Some groups have been excluded from the most powerful halls of U.S. news media for as long as U.S. news media have existed. The structures and institutions we rely on for news were designed, like many U.S. institutions, to grant power to a select few.
Here is one example: We recently saw the 50th anniversary of the Kerner Commission Report on Civil Disorder come and go. The 1968 report found the news media shockingly negligent in its inclusion of African Americans, and a major factor in why society was increasingly divided. It concluded, “The painful process of readjustment that is required of the American news media must begin now.”
Fast-forward 50 years and diversity among news media staff and leadership is still inadequate. And news media leaders’ commitment to “readjustment” is questionable: The American Society of News Editors survey of diversity in newsrooms had a historically low rate of participation in its data collection, despite an elegant and impassioned call by lead researcher Meredith D. Clark, University of Virginia assistant professor, for leaders to “hold themselves to the same accountability standards we expect from other influential sectors.”
And yet, through these decades, marginalized people and communities have continued to build incredible organizations of immense value to the U.S. media landscape. Scholars and historians recall that history to remind us that, yes, we have been here all along. (See Joshunda Sanders’ “How Racism and Sexism Killed Traditional Media” and Lewis Raven Wallace’s “The View from Somewhere” for just two of many examples.)
This is a portion of a new guide I wrote for the Center for Cooperative Media. I wrote this guide before the pandemic, before I could even dream of the pandemic taking on a global scale.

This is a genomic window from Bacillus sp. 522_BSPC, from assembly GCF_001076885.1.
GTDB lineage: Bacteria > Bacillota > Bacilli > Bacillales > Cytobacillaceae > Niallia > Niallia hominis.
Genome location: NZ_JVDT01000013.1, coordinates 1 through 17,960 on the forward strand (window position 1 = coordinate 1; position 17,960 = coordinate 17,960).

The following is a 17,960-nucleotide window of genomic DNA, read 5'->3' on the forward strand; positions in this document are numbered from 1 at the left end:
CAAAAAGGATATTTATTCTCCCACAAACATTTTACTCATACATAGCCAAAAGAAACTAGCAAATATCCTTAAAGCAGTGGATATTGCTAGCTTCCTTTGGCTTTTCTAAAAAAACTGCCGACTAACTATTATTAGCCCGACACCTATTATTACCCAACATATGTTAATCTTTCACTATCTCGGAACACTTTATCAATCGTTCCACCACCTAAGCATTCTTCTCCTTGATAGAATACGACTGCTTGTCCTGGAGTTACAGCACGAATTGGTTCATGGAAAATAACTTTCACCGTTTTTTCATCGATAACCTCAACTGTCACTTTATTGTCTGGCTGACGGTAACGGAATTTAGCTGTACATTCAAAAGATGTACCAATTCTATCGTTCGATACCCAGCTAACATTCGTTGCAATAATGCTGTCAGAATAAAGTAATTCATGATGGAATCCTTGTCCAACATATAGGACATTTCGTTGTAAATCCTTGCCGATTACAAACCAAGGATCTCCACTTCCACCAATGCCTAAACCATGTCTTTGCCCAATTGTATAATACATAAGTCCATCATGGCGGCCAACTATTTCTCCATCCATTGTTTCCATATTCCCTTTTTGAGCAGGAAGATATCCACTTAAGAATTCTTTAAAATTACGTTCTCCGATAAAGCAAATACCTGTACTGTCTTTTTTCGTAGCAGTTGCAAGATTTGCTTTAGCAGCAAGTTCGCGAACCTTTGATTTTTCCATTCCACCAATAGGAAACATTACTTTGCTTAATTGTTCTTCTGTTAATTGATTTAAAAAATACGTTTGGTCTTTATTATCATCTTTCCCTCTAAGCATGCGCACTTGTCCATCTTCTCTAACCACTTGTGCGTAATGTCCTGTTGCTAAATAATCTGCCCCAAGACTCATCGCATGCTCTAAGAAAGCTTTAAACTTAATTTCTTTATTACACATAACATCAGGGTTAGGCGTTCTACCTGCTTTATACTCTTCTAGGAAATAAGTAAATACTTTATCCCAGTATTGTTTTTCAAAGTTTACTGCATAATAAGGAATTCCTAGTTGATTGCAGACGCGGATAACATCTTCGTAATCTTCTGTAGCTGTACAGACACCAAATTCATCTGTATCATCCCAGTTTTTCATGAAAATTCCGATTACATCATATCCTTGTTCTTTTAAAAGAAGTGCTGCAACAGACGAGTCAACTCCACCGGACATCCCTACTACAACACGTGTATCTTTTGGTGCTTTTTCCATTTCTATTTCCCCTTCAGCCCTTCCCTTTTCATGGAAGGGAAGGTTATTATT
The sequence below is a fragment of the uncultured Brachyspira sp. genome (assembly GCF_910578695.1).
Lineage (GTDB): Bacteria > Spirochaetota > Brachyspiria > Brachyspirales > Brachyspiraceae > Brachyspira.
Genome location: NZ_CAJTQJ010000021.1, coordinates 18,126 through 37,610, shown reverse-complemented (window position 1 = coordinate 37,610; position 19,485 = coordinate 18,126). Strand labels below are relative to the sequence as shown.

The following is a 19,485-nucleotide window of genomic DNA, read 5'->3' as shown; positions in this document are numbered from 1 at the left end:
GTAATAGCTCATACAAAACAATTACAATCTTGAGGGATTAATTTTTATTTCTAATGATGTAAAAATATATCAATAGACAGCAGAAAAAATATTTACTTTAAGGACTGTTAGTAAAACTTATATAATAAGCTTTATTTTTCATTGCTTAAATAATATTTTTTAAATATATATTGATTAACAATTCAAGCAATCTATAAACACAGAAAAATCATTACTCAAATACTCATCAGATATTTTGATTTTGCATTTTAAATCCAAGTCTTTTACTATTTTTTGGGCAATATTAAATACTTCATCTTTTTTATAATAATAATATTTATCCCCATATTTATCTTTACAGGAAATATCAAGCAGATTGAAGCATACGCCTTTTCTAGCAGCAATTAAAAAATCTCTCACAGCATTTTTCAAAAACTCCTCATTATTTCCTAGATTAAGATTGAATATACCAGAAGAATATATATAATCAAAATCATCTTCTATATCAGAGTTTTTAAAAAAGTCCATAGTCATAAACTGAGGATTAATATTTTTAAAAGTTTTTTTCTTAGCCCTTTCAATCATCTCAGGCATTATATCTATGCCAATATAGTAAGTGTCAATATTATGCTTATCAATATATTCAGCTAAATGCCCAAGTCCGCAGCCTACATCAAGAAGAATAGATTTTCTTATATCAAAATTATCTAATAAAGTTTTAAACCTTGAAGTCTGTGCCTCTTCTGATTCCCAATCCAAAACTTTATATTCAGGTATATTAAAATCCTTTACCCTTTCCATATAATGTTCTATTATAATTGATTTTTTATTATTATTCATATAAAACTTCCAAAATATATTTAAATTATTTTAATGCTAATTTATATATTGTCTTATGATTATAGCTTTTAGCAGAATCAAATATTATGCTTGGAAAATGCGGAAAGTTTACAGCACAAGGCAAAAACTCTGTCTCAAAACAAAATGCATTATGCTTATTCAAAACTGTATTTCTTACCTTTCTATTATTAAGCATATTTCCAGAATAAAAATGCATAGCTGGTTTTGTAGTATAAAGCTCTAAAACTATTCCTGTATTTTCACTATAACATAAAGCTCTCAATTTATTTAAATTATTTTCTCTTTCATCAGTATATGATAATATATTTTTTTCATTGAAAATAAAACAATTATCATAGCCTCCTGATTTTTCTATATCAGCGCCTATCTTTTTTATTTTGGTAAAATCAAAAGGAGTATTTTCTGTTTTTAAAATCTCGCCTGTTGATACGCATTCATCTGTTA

And now, as it becomes imperative for news organizations to provide critical information, the burden placed on journalists and organizations that are trusted by the most affected people — in the US, too often those who are marginalized in the news media industry — is huge. These underrepresented journalists will be called upon to collaborate, to participate and to help beyond their compensation and capital investments. And, if history tells us anything, they are also likely to be disproportionately affected by furloughs, layoffs and pay cuts.
Though this guide was written before the pandemic, my hope is that it is helpful to keep us grounded, to keep us powerful while we are in crisis. It draws upon the brilliance and deep experiences of those who agreed to speak with me — often with candor and trust — as well as colleagues along the way, too many to name. You might agree with what I’ve written, or disagree. It is not an argument or a prescription.
But if this guide helps you to step up and continue to prioritize equity, in whatever way you think is best, then it will have succeeded.